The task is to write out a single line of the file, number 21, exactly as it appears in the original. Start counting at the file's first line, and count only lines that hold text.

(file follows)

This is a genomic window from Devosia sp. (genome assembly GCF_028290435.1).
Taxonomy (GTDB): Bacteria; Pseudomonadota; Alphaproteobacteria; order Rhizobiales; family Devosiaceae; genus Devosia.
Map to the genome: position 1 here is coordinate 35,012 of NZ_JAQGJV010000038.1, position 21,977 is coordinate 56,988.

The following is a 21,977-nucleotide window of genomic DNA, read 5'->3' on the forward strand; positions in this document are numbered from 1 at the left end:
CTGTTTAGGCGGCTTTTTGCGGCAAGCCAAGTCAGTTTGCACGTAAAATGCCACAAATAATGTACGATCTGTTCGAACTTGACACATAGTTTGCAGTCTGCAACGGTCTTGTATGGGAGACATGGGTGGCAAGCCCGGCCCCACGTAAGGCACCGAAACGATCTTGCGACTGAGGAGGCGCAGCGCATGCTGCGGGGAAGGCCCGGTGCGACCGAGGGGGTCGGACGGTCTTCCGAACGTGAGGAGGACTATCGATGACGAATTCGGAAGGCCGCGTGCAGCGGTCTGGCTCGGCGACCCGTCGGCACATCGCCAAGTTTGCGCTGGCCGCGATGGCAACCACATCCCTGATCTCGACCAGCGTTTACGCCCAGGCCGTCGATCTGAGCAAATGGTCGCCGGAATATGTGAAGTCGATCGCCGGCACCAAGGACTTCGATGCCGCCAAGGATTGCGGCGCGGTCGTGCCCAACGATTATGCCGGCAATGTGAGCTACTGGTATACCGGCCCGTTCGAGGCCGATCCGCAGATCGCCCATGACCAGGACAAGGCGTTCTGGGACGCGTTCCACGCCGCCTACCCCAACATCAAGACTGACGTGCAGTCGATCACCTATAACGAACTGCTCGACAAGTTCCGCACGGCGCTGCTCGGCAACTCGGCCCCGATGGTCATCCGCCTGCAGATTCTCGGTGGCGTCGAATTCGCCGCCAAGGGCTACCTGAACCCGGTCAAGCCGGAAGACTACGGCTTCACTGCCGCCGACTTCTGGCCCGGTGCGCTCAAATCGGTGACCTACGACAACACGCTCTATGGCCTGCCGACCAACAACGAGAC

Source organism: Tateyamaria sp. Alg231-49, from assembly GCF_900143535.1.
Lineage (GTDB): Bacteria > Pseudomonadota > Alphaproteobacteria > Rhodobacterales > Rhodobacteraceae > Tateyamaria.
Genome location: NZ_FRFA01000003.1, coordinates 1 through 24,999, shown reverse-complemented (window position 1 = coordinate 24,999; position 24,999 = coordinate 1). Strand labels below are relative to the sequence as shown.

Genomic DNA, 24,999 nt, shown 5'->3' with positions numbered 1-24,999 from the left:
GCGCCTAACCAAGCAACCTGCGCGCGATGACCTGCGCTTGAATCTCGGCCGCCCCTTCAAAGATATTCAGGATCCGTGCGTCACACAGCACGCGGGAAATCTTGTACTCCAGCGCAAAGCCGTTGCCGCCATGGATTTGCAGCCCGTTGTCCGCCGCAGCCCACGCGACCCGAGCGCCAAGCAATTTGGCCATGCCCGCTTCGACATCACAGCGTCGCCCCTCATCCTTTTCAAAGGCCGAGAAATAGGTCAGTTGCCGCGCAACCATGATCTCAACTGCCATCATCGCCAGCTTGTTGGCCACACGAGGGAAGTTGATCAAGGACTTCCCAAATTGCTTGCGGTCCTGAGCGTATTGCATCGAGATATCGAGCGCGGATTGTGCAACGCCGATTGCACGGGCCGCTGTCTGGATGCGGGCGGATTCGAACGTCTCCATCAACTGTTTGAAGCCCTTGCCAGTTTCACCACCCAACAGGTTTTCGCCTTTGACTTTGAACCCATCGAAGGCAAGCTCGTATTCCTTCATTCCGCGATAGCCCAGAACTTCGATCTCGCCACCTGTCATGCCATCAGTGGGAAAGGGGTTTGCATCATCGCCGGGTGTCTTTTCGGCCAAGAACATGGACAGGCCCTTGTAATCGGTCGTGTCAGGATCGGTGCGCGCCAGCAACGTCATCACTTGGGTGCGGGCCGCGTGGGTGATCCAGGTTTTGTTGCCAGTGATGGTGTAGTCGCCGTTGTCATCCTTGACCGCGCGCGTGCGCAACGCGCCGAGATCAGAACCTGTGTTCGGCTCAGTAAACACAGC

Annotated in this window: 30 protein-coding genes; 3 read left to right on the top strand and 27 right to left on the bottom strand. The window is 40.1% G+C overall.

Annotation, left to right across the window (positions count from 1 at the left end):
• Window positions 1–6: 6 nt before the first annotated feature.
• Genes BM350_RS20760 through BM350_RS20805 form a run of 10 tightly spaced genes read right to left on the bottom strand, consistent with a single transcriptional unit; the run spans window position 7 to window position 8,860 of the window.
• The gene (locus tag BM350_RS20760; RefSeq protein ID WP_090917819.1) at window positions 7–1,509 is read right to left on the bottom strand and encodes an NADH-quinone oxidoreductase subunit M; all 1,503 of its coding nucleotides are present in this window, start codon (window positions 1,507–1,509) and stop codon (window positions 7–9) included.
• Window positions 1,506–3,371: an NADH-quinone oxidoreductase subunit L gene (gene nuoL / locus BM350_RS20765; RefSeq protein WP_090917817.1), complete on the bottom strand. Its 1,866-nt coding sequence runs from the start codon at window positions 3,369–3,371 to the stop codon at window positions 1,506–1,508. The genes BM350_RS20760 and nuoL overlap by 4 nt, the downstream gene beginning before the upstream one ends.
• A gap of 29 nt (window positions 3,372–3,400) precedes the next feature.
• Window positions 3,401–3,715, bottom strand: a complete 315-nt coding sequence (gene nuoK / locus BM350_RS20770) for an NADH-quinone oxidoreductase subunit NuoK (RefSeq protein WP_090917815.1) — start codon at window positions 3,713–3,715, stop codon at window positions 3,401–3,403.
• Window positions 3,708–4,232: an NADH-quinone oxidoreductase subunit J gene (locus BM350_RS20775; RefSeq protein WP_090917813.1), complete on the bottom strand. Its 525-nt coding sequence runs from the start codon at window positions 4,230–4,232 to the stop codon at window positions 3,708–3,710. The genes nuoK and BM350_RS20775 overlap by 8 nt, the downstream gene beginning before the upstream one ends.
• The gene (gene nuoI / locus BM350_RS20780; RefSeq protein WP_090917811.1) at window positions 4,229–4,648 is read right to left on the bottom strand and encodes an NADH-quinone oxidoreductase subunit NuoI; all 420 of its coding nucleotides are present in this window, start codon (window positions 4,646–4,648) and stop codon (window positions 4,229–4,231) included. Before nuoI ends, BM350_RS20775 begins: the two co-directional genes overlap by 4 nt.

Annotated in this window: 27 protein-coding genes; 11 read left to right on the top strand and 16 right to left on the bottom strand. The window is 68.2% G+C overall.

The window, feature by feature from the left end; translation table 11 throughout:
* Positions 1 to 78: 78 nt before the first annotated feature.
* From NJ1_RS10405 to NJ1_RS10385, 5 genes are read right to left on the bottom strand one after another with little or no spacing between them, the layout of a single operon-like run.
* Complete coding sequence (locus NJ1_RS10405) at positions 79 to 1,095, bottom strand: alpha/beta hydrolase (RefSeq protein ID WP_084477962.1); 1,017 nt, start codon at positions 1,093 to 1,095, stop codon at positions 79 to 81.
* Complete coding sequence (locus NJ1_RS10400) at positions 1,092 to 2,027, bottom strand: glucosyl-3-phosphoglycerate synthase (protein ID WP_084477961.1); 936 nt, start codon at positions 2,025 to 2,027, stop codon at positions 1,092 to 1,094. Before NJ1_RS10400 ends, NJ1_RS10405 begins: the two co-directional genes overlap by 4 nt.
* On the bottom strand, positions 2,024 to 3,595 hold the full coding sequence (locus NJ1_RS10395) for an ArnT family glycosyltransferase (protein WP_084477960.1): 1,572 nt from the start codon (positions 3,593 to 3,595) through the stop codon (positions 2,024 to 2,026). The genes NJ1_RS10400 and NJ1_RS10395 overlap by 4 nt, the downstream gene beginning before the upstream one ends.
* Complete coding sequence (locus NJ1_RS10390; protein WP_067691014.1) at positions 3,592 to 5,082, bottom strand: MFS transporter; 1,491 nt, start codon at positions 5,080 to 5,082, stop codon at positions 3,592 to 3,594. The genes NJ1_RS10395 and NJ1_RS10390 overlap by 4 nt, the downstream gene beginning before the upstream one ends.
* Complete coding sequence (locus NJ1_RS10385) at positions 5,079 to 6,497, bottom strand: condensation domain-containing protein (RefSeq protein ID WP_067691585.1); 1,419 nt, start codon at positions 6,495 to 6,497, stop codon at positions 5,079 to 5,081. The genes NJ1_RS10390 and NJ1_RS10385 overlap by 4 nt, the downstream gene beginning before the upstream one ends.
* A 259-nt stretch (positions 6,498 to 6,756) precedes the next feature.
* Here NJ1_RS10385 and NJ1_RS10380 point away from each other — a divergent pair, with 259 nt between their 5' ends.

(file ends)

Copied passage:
Annotated in this window: 27 protein-coding genes; 11 read left to right on the top strand and 16 right to left on the bottom strand. The window is 68.2% G+C overall.